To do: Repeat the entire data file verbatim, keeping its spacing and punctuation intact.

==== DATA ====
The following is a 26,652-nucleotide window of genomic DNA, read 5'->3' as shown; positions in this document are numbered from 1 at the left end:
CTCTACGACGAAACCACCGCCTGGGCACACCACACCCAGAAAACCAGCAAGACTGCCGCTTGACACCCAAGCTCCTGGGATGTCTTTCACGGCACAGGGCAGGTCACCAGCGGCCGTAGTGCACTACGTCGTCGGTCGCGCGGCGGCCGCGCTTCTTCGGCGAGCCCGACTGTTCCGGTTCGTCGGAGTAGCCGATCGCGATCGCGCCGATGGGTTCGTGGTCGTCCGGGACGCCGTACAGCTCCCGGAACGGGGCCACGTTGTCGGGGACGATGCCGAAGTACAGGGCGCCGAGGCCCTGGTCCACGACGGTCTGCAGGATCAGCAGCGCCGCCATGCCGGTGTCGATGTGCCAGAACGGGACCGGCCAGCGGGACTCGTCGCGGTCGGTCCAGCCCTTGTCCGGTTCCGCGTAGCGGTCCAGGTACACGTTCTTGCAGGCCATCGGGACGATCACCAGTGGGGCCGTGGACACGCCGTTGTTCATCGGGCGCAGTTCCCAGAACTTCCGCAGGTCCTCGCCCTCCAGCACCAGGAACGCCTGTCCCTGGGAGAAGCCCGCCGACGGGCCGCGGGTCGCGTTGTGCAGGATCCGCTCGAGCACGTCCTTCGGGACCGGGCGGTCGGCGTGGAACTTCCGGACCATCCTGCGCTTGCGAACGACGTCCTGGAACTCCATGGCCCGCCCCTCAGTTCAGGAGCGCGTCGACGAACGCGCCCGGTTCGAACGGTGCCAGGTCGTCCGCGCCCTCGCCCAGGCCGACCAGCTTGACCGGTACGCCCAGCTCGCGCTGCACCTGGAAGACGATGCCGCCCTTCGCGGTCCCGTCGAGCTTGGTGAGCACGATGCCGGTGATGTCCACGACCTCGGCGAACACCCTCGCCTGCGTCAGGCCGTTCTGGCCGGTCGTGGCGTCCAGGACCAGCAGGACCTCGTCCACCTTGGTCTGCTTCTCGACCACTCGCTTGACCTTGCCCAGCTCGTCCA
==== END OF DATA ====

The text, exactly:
The following is a 26,652-nucleotide window of genomic DNA, read 5'->3' as shown; positions in this document are numbered from 1 at the left end:
CTCTACGACGAAACCACCGCCTGGGCACACCACACCCAGAAAACCAGCAAGACTGCCGCTTGACACCCAAGCTCCTGGGATGTCTTTCACGGCACAGGGCAGGTCACCAGCGGCCGTAGTGCACTACGTCGTCGGTCGCGCGGCGGCCGCGCTTCTTCGGCGAGCCCGACTGTTCCGGTTCGTCGGAGTAGCCGATCGCGATCGCGCCGATGGGTTCGTGGTCGTCCGGGACGCCGTACAGCTCCCGGAACGGGGCCACGTTGTCGGGGACGATGCCGAAGTACAGGGCGCCGAGGCCCTGGTCCACGACGGTCTGCAGGATCAGCAGCGCCGCCATGCCGGTGTCGATGTGCCAGAACGGGACCGGCCAGCGGGACTCGTCGCGGTCGGTCCAGCCCTTGTCCGGTTCCGCGTAGCGGTCCAGGTACACGTTCTTGCAGGCCATCGGGACGATCACCAGTGGGGCCGTGGACACGCCGTTGTTCATCGGGCGCAGTTCCCAGAACTTCCGCAGGTCCTCGCCCTCCAGCACCAGGAACGCCTGTCCCTGGGAGAAGCCCGCCGACGGGCCGCGGGTCGCGTTGTGCAGGATCCGCTCGAGCACGTCCTTCGGGACCGGGCGGTCGGCGTGGAACTTCCGGACCATCCTGCGCTTGCGAACGACGTCCTGGAACTCCATGGCCCGCCCCTCAGTTCAGGAGCGCGTCGACGAACGCGCCCGGTTCGAACGGTGCCAGGTCGTCCGCGCCCTCGCCCAGGCCGACCAGCTTGACCGGTACGCCCAGCTCGCGCTGCACCTGGAAGACGATGCCGCCCTTCGCGGTCCCGTCGAGCTTGGTGAGCACGATGCCGGTGATGTCCACGACCTCGGCGAACACCCTCGCCTGCGTCAGGCCGTTCTGGCCGGTCGTGGCGTCCAGGACCAGCAGGACCTCGTCCACCTTGGTCTGCTTCTCGACCACTCGCTTGACCTTGCCCAGCTCGTCCA